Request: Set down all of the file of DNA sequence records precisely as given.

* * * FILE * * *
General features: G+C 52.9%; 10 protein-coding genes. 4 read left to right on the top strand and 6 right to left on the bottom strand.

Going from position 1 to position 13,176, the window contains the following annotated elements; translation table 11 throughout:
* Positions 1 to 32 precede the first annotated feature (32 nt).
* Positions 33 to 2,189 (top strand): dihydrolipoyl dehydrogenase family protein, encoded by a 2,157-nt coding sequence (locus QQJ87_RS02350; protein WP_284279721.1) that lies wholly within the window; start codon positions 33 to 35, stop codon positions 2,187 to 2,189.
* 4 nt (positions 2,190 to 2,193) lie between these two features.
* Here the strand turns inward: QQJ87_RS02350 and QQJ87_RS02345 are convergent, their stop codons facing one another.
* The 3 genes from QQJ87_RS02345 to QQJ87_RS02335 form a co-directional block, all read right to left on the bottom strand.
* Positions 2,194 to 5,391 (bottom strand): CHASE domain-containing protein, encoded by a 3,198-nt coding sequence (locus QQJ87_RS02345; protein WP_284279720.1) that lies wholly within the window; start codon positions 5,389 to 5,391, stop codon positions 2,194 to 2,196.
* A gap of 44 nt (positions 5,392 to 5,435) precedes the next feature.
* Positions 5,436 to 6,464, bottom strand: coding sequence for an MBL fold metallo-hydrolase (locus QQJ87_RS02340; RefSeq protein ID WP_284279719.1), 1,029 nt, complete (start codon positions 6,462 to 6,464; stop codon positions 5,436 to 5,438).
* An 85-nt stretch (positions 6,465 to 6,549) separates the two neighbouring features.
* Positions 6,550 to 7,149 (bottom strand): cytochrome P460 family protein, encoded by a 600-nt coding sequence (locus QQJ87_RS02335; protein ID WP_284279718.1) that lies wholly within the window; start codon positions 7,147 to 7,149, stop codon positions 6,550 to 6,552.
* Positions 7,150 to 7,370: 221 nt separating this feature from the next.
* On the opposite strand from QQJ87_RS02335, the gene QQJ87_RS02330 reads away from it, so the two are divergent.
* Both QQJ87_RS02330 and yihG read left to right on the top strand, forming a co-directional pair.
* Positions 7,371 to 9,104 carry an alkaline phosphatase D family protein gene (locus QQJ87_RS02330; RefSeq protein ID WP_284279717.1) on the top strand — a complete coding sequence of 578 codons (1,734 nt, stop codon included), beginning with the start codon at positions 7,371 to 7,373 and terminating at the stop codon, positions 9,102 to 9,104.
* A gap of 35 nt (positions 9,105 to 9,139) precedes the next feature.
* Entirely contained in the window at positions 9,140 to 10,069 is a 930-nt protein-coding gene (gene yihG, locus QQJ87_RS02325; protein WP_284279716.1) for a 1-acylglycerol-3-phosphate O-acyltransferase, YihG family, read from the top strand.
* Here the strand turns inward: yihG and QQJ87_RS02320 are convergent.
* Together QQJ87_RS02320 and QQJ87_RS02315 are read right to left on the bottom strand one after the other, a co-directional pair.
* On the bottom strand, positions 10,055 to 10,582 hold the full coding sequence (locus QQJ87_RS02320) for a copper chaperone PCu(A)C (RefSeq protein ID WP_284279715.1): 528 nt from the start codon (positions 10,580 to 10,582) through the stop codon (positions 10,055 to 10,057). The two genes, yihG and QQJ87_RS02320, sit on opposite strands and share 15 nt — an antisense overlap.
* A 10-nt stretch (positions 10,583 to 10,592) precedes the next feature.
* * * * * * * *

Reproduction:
General features: G+C 52.9%; 10 protein-coding genes. 4 read left to right on the top strand and 6 right to left on the bottom strand.

Going from position 1 to position 13,176, the window contains the following annotated elements; translation table 11 throughout:
* Positions 1 to 32 precede the first annotated feature (32 nt).
* Positions 33 to 2,189 (top strand): dihydrolipoyl dehydrogenase family protein, encoded by a 2,157-nt coding sequence (locus QQJ87_RS02350; protein WP_284279721.1) that lies wholly within the window; start codon positions 33 to 35, stop codon positions 2,187 to 2,189.
* 4 nt (positions 2,190 to 2,193) lie between these two features.
* Here the strand turns inward: QQJ87_RS02350 and QQJ87_RS02345 are convergent, their stop codons facing one another.
* The 3 genes from QQJ87_RS02345 to QQJ87_RS02335 form a co-directional block, all read right to left on the bottom strand.
* Positions 2,194 to 5,391 (bottom strand): CHASE domain-containing protein, encoded by a 3,198-nt coding sequence (locus QQJ87_RS02345; protein WP_284279720.1) that lies wholly within the window; start codon positions 5,389 to 5,391, stop codon positions 2,194 to 2,196.
* A gap of 44 nt (positions 5,392 to 5,435) precedes the next feature.
* Positions 5,436 to 6,464, bottom strand: coding sequence for an MBL fold metallo-hydrolase (locus QQJ87_RS02340; RefSeq protein ID WP_284279719.1), 1,029 nt, complete (start codon positions 6,462 to 6,464; stop codon positions 5,436 to 5,438).
* An 85-nt stretch (positions 6,465 to 6,549) separates the two neighbouring features.
* Positions 6,550 to 7,149 (bottom strand): cytochrome P460 family protein, encoded by a 600-nt coding sequence (locus QQJ87_RS02335; protein ID WP_284279718.1) that lies wholly within the window; start codon positions 7,147 to 7,149, stop codon positions 6,550 to 6,552.
* Positions 7,150 to 7,370: 221 nt separating this feature from the next.
* On the opposite strand from QQJ87_RS02335, the gene QQJ87_RS02330 reads away from it, so the two are divergent.
* Both QQJ87_RS02330 and yihG read left to right on the top strand, forming a co-directional pair.
* Positions 7,371 to 9,104 carry an alkaline phosphatase D family protein gene (locus QQJ87_RS02330; RefSeq protein ID WP_284279717.1) on the top strand — a complete coding sequence of 578 codons (1,734 nt, stop codon included), beginning with the start codon at positions 7,371 to 7,373 and terminating at the stop codon, positions 9,102 to 9,104.
* A gap of 35 nt (positions 9,105 to 9,139) precedes the next feature.
* Entirely contained in the window at positions 9,140 to 10,069 is a 930-nt protein-coding gene (gene yihG, locus QQJ87_RS02325; protein WP_284279716.1) for a 1-acylglycerol-3-phosphate O-acyltransferase, YihG family, read from the top strand.
* Here the strand turns inward: yihG and QQJ87_RS02320 are convergent.
* Together QQJ87_RS02320 and QQJ87_RS02315 are read right to left on the bottom strand one after the other, a co-directional pair.
* On the bottom strand, positions 10,055 to 10,582 hold the full coding sequence (locus QQJ87_RS02320) for a copper chaperone PCu(A)C (RefSeq protein ID WP_284279715.1): 528 nt from the start codon (positions 10,580 to 10,582) through the stop codon (positions 10,055 to 10,057). The two genes, yihG and QQJ87_RS02320, sit on opposite strands and share 15 nt — an antisense overlap.
* A 10-nt stretch (positions 10,583 to 10,592) precedes the next feature.